That article 15 is a real treat, for institutional analysis. Following my upside down way of thinking, once again, I can see that at the moment of issuing this ordinance, the legal system in France must have been like tons of fun. If anyone was fined, they could argue for marking down the penalty or at least for having a rebate on it. They could claim they are liable to pay just a part of the fine (I did not do it as such; I was just watching them doing!). If a fine was adjudicated, the adjudicating body had to precise, whose benefit will this money contribute to. You could talk and cheat your way through the legal system by playing various categories of officers – bailiffs, sergeants, prosecutors, lord’s judges, royal judges, Judges and Consuls – against each other. At least some of them had the capacity to overrule, revoke, or suspend the decisions of others. This is why we, the King of France, had to put some order in that mess.
Francois Braudel, in his wonderful book entitled ‘Civilisation and Capitalism’, stated that the end of the 17th century – so the grand theatre where this ordinance happens – was precisely the moment when the judicial branch of government, in the more or less modern sense of the term, started to emerge. A whole class of professional lawyers was already established, at the time. An interesting mechanism of inverted entropy put itself in motion. The large class of professional lawyers emerged in dynamic loop with the creation of various tribunals, arbiters, sheriffs and whatnot. At the time, the concept of ‘jurisdiction’ apparently meant something like ‘as much adjudicating power you can grab and get away with it’. The more fun in the system, the greater need for professionals to handle it. The more professionals in the game, the greater market for their services they need etc. Overlapping jurisdictions were far from being as embarrassing as they are seen today: overlapping my judicial power with someone else’s was all the juice and all the fun of doing justice.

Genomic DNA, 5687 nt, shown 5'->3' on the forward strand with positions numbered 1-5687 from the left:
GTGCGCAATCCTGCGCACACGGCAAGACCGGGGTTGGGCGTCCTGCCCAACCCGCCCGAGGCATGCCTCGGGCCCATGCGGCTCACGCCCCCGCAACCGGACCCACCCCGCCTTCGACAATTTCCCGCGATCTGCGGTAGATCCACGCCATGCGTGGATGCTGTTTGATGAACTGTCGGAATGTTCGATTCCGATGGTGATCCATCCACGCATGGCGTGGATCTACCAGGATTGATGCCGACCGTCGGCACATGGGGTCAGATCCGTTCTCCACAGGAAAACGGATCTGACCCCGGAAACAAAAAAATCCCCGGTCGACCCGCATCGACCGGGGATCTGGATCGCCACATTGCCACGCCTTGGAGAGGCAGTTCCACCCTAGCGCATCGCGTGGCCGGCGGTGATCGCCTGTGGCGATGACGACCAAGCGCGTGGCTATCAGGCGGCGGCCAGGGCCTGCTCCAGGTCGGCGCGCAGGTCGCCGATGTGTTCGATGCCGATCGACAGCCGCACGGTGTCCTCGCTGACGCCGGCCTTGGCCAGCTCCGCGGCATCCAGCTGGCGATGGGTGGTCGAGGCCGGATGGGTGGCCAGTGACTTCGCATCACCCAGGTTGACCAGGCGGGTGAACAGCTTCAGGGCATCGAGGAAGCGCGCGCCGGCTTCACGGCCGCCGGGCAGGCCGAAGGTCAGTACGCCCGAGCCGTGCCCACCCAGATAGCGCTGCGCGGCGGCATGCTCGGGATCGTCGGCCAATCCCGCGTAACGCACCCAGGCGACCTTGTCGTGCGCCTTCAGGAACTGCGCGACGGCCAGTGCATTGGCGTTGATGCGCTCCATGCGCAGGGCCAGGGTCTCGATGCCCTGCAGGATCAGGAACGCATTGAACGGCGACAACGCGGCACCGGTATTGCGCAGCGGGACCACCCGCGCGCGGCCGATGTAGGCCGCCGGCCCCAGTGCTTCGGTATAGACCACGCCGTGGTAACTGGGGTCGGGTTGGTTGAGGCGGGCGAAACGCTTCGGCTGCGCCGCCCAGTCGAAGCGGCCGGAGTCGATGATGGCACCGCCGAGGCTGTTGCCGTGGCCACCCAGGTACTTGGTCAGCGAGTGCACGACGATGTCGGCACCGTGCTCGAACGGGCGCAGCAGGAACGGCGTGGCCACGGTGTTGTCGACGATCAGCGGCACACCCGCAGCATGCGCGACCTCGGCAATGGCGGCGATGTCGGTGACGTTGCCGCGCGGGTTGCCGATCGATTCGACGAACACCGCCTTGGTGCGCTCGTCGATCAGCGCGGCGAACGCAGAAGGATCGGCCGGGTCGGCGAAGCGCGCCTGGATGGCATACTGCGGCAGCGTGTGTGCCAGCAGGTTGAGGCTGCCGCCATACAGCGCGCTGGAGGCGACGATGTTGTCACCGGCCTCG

That was a general trait of the social order, which today we call ‘feudal’: lots of fun as various hierarchies overlapped and competed against each other. Right, those lots of fun could mean, quite frequently, paid assassins disguised in regular soldiers and pretending to fend off the King’s mousquetaires disguised in paid assassins. This is why that strange chaos, emerging out of a frantic push towards creating rivalling orders, had to be simplified. Absolute monarchy came as such a simplification. This is interesting to study how that absolute monarchy, so vilified in the propaganda by early revolutionaries, laid the actual foundations of what we know as modern constitutional state. Constitutional states work because constitutional orders work, and constitutional orders are based, in turn, on a very rigorously observed, institutional hierarchy, monopolistic in its prerogatives. If we put democratic institutions, like parliamentary vote, in the context of overlapping hierarchies and jurisdictions practiced in the feudal world, it would simply not work. Parliamentary votes have power because, and just as long as there is a monopolistic hierarchy of enforcement, created under absolute monarchies.
Anyway, the Sun King (yes, it was Louis the XIV) seems to have had great trust in the institution of Judges and Consuls. He seems to have been willing to give them a lot of powers regarding business law, and thus to forward his plan of putting some order in the chaos of the judicial system. Articles 13 and 14, in the same section XII, give an interesting picture of that royal will. Article 13 says that Judges and Consuls, on the request from the office of the King or from its palace, have the power to adjudicate on any request or procedure contesting the jurisdiction of other officers, ordinary judges included, even if said request regards an earlier privilege from the King. It seems that those Judges and Consuls are being promoted to the position of super-arbiters in the legal system.